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Miller v. Wilson

Supreme Court of Arizona

October 5, 1942

WALTER MILLER, Appellant,
v.
T. H. WILSON, Appellee

APPEAL from a judgment of the Superior Court of the County of Yavapai. Richard Lamson, Judge. Judgment reversed and case remanded with instructions.

Messrs. Patterson & McFate, for Appellant.

Messrs. Morgan & Locklear, for Appellee.

OPINION

Page 669

[59 Ariz. 404] LOCKWOOD, C.J.

T. H. Wilson, plaintiff, applied to the superior court of Yavapai county for a writ of prohibition against the board of supervisors of said county, defendants, prohibiting them from canvassing the result of a certain recall election which was held of February 17, 1942. The alternative writ was issued, and Walter Miller, intervener, asked permission to appear in the proceedings. His request was granted and the matter was heard by the court, and the alternative writ made permanent, whereupon intervener appealed.

The material facts upon which the proceeding is based are agreed to by counsel, and may be stated [59 Ariz. 405] as follows: On January 9, 1942, a recall petition in due form was filed with the clerk of defendants, asking for the recall of plaintiff from the office of justice of the peace of Seligman justice precinct. On January 19 defendants made an order for a recall election to be held on February 17. Subsequent thereto intervener became a candidate for justice of the peace at said election. The election was held on the date designated, and intervener received a majority of all the votes cast for the office of justice of the peace of Seligman precinct. Return was duly made of the result of the election to defendants, and February 24 being the date set for canvass of the return, plaintiff filed his petition for a writ of prohibition as above set forth.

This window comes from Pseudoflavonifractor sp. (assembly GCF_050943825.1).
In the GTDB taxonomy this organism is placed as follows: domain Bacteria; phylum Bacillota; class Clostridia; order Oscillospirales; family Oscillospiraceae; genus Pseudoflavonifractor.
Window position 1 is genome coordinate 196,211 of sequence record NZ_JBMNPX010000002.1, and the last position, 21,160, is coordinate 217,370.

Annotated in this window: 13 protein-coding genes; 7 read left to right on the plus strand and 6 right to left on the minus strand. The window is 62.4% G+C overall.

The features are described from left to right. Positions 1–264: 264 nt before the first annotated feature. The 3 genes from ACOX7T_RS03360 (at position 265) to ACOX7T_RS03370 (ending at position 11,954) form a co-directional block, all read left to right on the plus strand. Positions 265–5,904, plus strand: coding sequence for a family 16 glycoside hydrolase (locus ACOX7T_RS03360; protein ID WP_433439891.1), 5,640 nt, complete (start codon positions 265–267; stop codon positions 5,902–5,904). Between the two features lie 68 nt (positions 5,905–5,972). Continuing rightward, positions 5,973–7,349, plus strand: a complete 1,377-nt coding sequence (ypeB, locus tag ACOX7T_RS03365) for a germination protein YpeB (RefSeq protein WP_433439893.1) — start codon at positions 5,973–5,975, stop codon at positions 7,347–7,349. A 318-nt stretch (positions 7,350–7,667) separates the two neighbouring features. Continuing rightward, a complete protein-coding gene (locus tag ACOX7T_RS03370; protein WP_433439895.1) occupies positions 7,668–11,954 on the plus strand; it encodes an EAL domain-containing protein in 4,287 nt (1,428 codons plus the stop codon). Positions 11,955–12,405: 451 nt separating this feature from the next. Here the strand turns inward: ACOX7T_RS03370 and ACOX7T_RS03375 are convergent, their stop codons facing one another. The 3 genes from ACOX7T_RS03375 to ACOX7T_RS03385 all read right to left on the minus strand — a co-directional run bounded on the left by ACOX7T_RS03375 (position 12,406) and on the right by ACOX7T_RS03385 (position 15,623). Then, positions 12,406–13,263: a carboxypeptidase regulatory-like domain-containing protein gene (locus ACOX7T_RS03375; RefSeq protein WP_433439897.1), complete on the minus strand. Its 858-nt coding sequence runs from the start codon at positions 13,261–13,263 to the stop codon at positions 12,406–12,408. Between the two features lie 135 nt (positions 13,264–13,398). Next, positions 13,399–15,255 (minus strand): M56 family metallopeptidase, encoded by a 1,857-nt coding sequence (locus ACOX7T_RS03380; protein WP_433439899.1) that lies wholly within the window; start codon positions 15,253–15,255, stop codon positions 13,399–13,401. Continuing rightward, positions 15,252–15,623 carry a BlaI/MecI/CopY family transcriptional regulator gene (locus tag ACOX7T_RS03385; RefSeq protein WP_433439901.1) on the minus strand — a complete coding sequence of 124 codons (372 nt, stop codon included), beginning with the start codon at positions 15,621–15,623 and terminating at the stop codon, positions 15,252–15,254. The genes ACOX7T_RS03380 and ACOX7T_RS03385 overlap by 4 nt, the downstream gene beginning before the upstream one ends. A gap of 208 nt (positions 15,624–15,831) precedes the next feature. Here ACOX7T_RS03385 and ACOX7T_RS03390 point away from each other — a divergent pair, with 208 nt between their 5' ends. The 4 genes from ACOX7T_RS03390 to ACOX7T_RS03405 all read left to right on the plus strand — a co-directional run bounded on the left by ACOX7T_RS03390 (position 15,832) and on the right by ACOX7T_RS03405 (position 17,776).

It is agreed by counsel there are three questions of law involved in this appeal: (a) Is there a method provided by law for recalling justices of the peace, (b) if so, was this method properly followed in the recall proceedings, and (c) is prohibition a proper remedy to question the validity of the recall election under the facts above set forth?

Article 8 of the Constitution of Arizona governs the question of removal from office. Section 1 thereof reads, so far as material, as follows:

"(Recall petitions.) -- Every public officer in the state of Arizona, holding an elective office, either by election or appointment, is subject to recall from such office by the qualified electors of the electoral district from which candidates are elected to such office...."

Section 2 provides directions as to the form of recall petitions, and contains the following language:

"(Form of petitions.) -- Every recall petition... must be filed in the office in which petitions for nominations to the office held by incumbent are required to be filed...."

It is admitted that the petition was in the form provided by ...


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